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romney looked straight at the audience and she said in a very moving statement actually, she said of her husband, this man will not fail. and i think that's what mario draghi said about the euro during the middle of the summer. it had a reassuring effects on the market. over the short term the euro has been strong. now we have serious problems to tackle over the next month. melissa: i didn't buy it when he said that we're going to do everything we have to do or whatever it was, whatever it takes. whatever the statement was in the market was so buoyed by that. has he sort of oversold and underdelivered and what does that mean for his appearance this week? >> i don't think he's underdelivered yet. i think that we don't -- the package is still in the mail. i think what we're going to see, what we're already seeing is a split at the top of the germ man economic leadership about what to do. what draghi wants to do and hinted in a op-ed last week
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in a major german paper is that he would like to buy more bonds from some of the indebted countries. in fact if he bought bond from all the indebted countries, he could wipe up a lot of short-term elements of the crisis right away. so why doesn't he just do that? well because, the germans are afraid that if they do that and don't have fiscal discipline as well, they will just have unlimited inflation and that's something they're not willing to do. melissa: right. >> you've had german leaders, one on the bank board itself saying do not buy bonds. you've had others saying we must buy bonds. merkel herself has been a bit of a sphinx in this. melissa: they all go down together. moody's cites deterioration in creditworthiness of e.u. member-states. do you think? that seems pretty obvious at this point.
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>> it is not just a financial issue. it's very important, and u emphasized this repeatedly on your show. there is a real economy issue. in spain, for example, turns out they went into recession in the last quarter of 2011. it's been a mild recession so far. but it's been a double-dip. what you've seen in the united states is how much pressure there is politically on leaders. we've been growing at 1.5 to 2%. melissa: right. >> any cutbacks get tremendous resistance. that is all you see at the democratic convention this week. imagine what would happen if we were in recession. melissa: real quick before you go, is there any chance we check out on this, this is very annoying. it doesn't affect me, i don't want to pay any attention anymore? does it have real impact? >> not a real impact. not as big as some of the issues you were talking about closing the straits of hormuz or a war over oil fields but it does have an impact to us. first of all we have a lot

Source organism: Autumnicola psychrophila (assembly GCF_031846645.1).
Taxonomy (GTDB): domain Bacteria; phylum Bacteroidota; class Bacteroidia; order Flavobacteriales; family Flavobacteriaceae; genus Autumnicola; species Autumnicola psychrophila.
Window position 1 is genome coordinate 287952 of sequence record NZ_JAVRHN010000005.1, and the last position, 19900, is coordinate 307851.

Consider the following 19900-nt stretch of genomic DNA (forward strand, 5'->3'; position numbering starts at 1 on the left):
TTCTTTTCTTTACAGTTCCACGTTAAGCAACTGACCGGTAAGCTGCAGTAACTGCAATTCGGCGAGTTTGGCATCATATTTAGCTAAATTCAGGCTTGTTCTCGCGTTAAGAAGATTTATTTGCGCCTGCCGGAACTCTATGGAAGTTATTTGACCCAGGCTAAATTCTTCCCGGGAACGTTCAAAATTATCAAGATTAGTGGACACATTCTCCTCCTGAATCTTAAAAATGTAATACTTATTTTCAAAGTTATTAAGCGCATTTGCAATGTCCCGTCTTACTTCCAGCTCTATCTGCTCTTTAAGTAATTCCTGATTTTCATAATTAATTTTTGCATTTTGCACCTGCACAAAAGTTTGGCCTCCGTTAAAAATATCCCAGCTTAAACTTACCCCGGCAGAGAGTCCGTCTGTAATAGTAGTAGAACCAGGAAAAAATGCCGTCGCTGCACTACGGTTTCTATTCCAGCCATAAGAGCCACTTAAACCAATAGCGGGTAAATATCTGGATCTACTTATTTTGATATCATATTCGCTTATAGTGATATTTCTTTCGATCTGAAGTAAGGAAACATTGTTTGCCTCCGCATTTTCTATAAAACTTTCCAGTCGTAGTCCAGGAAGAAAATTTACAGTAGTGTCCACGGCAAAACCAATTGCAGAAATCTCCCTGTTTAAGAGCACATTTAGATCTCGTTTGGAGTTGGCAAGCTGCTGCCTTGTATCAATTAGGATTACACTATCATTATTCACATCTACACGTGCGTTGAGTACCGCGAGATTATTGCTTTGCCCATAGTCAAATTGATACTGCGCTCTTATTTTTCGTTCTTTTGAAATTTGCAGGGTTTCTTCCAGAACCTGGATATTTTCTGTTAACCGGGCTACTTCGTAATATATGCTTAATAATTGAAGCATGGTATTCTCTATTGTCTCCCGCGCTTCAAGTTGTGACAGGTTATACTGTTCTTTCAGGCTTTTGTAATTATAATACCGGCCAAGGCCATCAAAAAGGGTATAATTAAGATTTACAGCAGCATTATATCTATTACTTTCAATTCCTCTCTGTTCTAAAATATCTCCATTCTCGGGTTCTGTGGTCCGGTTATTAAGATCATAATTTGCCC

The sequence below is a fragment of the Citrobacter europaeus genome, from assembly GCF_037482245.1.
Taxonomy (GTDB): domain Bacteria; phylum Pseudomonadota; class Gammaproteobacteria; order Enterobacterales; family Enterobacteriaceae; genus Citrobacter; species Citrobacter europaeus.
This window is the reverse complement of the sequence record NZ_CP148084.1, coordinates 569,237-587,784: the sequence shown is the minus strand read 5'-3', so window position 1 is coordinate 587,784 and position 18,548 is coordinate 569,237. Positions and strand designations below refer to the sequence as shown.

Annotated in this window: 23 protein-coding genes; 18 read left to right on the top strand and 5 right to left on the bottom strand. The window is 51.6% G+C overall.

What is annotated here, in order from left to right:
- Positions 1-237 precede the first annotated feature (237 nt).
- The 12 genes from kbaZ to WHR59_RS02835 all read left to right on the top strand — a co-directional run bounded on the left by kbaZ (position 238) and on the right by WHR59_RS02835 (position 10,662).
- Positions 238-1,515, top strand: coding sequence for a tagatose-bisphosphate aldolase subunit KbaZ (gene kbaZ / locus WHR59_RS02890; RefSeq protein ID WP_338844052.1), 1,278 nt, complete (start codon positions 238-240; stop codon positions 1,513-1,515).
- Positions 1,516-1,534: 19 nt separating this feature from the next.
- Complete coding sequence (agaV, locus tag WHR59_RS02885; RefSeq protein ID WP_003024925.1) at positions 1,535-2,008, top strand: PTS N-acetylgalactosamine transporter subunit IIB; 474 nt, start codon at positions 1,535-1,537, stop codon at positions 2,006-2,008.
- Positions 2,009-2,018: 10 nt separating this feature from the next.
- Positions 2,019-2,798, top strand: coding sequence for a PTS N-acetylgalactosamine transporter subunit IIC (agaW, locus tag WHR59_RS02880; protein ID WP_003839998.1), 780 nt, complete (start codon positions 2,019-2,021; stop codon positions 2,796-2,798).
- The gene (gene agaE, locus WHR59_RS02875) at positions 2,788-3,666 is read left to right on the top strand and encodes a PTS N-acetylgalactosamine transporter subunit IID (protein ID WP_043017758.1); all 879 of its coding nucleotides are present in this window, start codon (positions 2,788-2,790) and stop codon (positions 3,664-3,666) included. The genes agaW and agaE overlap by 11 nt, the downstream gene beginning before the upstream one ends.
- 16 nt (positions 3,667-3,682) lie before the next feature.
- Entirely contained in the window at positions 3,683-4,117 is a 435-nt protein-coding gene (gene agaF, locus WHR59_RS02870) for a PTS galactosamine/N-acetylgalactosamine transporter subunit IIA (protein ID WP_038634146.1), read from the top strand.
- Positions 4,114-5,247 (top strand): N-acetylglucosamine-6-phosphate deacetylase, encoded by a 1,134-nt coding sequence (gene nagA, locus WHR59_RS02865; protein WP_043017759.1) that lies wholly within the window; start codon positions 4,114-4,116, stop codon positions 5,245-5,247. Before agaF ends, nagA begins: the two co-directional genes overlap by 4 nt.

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of exports to europe. second of all we have a lot of multinationals. we the united states, have a lot of multinationals. we have a big presence there. third arbs lot of our export partners sell there, if china takes a hit in terms of a downturn in europe that will affect our ability to sell to china. it has knock off on effect for the united states. melissa: no matter what. >> exactly. melissa: professor, always a pleasure. >> my pleasure. melissa: americans shell out $31 billion a year, $31 billion on organic food. are you kidding? a new study says it doesn't make the slightest difference for your health. we'll explain all of that. i know it is painful. at the end of the day it is all by "money". ♪ .
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♪ . melissa: the organic food industry is just booming. last year sales topped $31 billion but when you spend more for a container with a usda sticker on it are you sure that you just made a healthier choice? a new stanford university study shows just because something says it is organic doesn't mean it is any better for you though it will definitely cost you more. is the whole organic food
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industry just a sham? joining me executive director and ceo of the organic trade association. who i have no doubt does not think organic food is a sham. let me ask you about this study though, very seriously. they spent four decades researching this comparing organic and conventional foods. don't know why it took that long. this is stanford university. they said there is no additional nutritional value to organic foods. how do you react to that? >> i react by saying first of all this was a review of research. they didn't actually do the research and, it's not really at all shocking to us because that is not what the primary reason for people buying organic is in regards to nutritional difference. organic is not, it is not one of its defining qualities. people buy organic for what it doesn't have. it doesn't have pesticides. it doesn't have accident. mos. it doesn't have antibiotics.
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melissa: let me stop you right there. because i'm looking at a 2010 study says 76% of people bought organic food because they believed it was quote healthier than conventional food. >> right. melissa: only 53% bought it because it doesn't have. here the majority did buy it because they thought it was healthier. turns out it is not. in fact the researcher said there is no health advantage to organic meats. that's a quote. >> well, you know it's all definition. in fact in regards to, it is really a question of how do you define health, for instance. if you go back and you look at the, the u.s. president's cancer panel you will find that that study recommended for people in this country, which we do have a high rate of cancer in this country, if you want to reduce your risk for potentially getting cancer in your lifetime, they recommended that you avoid food with pesticides. melissa: according to the